Human resource professionals love this question, so use it as your chance to reiterate your strengths and highlight your applicable skill set and passion for the company and the role. Speak to how your past experiences match the qualifications for the job using keywords from the job description to make the connection stronger. By clearly linking your skills to the position, you are helping the HR manager envision you in the role.
Pressure is an inseparable part of business. However, it can take different forms. At times, it will be the pressure of escalating your performance while at others, it could be the pressure of meeting the deadlines. The purpose of this question is to see, how you handled that pressure. So, mainly talk about what did you do to not let your focus dilute like drawing a proper plan to meet the expectations, prioritizing the right activities, starting and finishing them till end and staying dedicated to the final outcome.
A possible answer could be, the role of a human resource coordinator needs the person to connect with others on a human level and help them meet their aspirations while following the company's policies, structure and rules. I think with an experience of 'X' years, I know well how to deal with humans and my last employment has given me a good insight into the rules and regulations an human resource coordinator has to keep in mind while operating.
This is a common question, but don't dwell on it. The interviewer is looking for a job related answer, more like "what bothers you about your job or the people you work with?" If you dig deep and think of what really bothers you, you will find that it's other people and their ideas, right? But don't tell the interviewer that, you can be more clever than that.
"It bothers me the most when other people I work with don't meet their deadlines or deliver what they promise."
The purpose here is to see if you are able to identify the problems with your own performance and take corrective measures. To answer this question, you can say something like, "If I face a problem with my own performance, I will try to estimate how big is the problem, what is causing the problem and then take action on each of the listed things."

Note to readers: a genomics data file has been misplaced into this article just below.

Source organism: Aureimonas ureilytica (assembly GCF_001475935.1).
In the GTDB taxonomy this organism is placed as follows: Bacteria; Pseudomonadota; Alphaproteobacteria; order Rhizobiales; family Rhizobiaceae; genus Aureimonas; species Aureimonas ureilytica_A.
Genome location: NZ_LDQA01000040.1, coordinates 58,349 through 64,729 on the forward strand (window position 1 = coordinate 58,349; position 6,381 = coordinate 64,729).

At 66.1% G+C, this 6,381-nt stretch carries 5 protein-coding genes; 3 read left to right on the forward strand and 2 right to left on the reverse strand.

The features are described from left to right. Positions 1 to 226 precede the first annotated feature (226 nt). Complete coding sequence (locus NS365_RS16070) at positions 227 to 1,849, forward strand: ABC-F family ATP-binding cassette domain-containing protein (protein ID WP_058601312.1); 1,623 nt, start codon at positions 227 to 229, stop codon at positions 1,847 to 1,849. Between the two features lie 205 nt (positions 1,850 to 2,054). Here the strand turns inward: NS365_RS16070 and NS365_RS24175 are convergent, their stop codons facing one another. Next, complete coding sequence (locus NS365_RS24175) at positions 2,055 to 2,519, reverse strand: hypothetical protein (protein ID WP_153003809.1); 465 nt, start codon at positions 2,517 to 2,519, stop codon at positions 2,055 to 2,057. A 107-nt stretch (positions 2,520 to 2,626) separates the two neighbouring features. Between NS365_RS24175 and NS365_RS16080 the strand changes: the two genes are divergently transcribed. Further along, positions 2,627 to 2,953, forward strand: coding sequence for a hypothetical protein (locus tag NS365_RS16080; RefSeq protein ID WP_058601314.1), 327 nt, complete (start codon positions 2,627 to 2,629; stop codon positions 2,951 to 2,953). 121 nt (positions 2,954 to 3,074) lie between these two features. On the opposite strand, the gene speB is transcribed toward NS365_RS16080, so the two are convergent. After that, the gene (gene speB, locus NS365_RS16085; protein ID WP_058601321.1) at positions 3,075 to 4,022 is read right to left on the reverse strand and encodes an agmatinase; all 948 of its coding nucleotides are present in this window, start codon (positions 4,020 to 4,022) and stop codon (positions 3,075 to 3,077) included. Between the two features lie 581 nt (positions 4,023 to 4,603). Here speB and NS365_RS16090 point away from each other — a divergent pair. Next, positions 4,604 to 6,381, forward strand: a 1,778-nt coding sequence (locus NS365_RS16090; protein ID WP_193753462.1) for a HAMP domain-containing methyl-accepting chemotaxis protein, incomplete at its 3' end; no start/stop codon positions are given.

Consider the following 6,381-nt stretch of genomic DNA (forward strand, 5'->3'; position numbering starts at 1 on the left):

The workplace is loaded with a variety of different people with varying personalities and the interviewer wants to know how you think you will fit in.
When answering interview questions with HR, you want to show your interviewer that it does not matter what kind of people you work with just that work gets done. This shows the interviewer that you are more concerned with outcomes than personalities.
I am very much happy and satisfied with my life, this is the gift of god. But then also, if ever in life knowingly or unknowingly I have ever hurt my elders (parents, teachers), I just want to change that like it never happened and say sorry to them.
Yes, absolutely. It is not uncommon for my boss to tell me that I am one of the most reliable employees he has. He even makes such remarks on my evaluations. I believe he thinks so because I am dependable and I just get things done without having to be supervised and in the end it just makes him look good.
Basically, the interviewer is asking if you are a team player. If your answer is with others, then the interviewer will think you can't work alone and if you answer alone, then the interviewer may think you have some personality issues working with other people.
You can say that your work style is performance oriented and you love to enjoy the work. Most companies would buy this.